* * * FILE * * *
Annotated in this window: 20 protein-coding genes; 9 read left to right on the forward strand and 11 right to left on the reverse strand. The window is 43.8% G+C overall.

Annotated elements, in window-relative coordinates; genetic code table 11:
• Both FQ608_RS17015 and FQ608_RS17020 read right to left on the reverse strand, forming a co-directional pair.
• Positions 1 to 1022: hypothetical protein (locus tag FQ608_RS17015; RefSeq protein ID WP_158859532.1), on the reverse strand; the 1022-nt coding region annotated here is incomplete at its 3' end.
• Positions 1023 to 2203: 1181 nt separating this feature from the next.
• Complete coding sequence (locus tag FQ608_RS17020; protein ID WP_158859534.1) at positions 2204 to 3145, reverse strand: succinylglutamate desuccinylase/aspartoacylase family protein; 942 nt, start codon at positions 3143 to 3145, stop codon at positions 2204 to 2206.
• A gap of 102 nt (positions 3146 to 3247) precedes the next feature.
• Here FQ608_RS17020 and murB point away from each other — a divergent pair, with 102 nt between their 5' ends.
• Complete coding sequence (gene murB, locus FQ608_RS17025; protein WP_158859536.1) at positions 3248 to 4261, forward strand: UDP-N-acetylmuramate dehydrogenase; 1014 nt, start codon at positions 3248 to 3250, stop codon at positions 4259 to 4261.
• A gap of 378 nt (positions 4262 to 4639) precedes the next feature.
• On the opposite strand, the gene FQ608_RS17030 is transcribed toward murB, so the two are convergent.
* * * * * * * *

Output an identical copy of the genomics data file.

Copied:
Annotated in this window: 20 protein-coding genes; 9 read left to right on the forward strand and 11 right to left on the reverse strand. The window is 43.8% G+C overall.

Annotated elements, in window-relative coordinates; genetic code table 11:
• Both FQ608_RS17015 and FQ608_RS17020 read right to left on the reverse strand, forming a co-directional pair.
• Positions 1 to 1022: hypothetical protein (locus tag FQ608_RS17015; RefSeq protein ID WP_158859532.1), on the reverse strand; the 1022-nt coding region annotated here is incomplete at its 3' end.
• Positions 1023 to 2203: 1181 nt separating this feature from the next.
• Complete coding sequence (locus tag FQ608_RS17020; protein ID WP_158859534.1) at positions 2204 to 3145, reverse strand: succinylglutamate desuccinylase/aspartoacylase family protein; 942 nt, start codon at positions 3143 to 3145, stop codon at positions 2204 to 2206.
• A gap of 102 nt (positions 3146 to 3247) precedes the next feature.
• Here FQ608_RS17020 and murB point away from each other — a divergent pair, with 102 nt between their 5' ends.
• Complete coding sequence (gene murB, locus FQ608_RS17025; protein WP_158859536.1) at positions 3248 to 4261, forward strand: UDP-N-acetylmuramate dehydrogenase; 1014 nt, start codon at positions 3248 to 3250, stop codon at positions 4259 to 4261.
• A gap of 378 nt (positions 4262 to 4639) precedes the next feature.
• On the opposite strand, the gene FQ608_RS17030 is transcribed toward murB, so the two are convergent.